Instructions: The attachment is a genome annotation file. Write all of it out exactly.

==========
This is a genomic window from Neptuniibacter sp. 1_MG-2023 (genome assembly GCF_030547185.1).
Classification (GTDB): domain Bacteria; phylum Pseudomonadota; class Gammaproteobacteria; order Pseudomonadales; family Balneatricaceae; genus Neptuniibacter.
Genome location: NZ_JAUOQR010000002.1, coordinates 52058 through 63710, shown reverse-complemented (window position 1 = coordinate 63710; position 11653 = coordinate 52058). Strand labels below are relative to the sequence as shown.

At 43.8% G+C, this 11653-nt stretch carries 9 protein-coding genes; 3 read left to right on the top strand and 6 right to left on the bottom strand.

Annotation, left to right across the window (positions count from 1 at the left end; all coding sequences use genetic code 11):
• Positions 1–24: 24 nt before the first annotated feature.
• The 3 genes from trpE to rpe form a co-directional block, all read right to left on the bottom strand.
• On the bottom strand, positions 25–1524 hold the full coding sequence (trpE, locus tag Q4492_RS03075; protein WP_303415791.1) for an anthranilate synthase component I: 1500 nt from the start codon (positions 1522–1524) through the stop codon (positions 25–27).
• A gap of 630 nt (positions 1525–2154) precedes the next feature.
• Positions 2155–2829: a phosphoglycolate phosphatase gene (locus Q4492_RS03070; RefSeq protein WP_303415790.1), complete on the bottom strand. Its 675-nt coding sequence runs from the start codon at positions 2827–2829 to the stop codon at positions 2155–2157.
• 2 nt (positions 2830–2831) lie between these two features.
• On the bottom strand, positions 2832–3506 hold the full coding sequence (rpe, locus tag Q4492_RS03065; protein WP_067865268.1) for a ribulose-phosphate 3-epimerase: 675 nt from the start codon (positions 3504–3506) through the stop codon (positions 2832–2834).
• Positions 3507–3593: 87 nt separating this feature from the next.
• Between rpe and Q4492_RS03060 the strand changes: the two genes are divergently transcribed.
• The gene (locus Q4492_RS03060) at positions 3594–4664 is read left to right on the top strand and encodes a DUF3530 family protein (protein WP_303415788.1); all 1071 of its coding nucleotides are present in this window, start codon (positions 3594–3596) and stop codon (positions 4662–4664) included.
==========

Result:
This is a genomic window from Neptuniibacter sp. 1_MG-2023 (genome assembly GCF_030547185.1).
Classification (GTDB): domain Bacteria; phylum Pseudomonadota; class Gammaproteobacteria; order Pseudomonadales; family Balneatricaceae; genus Neptuniibacter.
Genome location: NZ_JAUOQR010000002.1, coordinates 52058 through 63710, shown reverse-complemented (window position 1 = coordinate 63710; position 11653 = coordinate 52058). Strand labels below are relative to the sequence as shown.

At 43.8% G+C, this 11653-nt stretch carries 9 protein-coding genes; 3 read left to right on the top strand and 6 right to left on the bottom strand.

Annotation, left to right across the window (positions count from 1 at the left end; all coding sequences use genetic code 11):
• Positions 1–24: 24 nt before the first annotated feature.
• The 3 genes from trpE to rpe form a co-directional block, all read right to left on the bottom strand.
• On the bottom strand, positions 25–1524 hold the full coding sequence (trpE, locus tag Q4492_RS03075; protein WP_303415791.1) for an anthranilate synthase component I: 1500 nt from the start codon (positions 1522–1524) through the stop codon (positions 25–27).
• A gap of 630 nt (positions 1525–2154) precedes the next feature.
• Positions 2155–2829: a phosphoglycolate phosphatase gene (locus Q4492_RS03070; RefSeq protein WP_303415790.1), complete on the bottom strand. Its 675-nt coding sequence runs from the start codon at positions 2827–2829 to the stop codon at positions 2155–2157.
• 2 nt (positions 2830–2831) lie between these two features.
• On the bottom strand, positions 2832–3506 hold the full coding sequence (rpe, locus tag Q4492_RS03065; protein WP_067865268.1) for a ribulose-phosphate 3-epimerase: 675 nt from the start codon (positions 3504–3506) through the stop codon (positions 2832–2834).
• Positions 3507–3593: 87 nt separating this feature from the next.
• Between rpe and Q4492_RS03060 the strand changes: the two genes are divergently transcribed.
• The gene (locus Q4492_RS03060) at positions 3594–4664 is read left to right on the top strand and encodes a DUF3530 family protein (protein WP_303415788.1); all 1071 of its coding nucleotides are present in this window, start codon (positions 3594–3596) and stop codon (positions 4662–4664) included.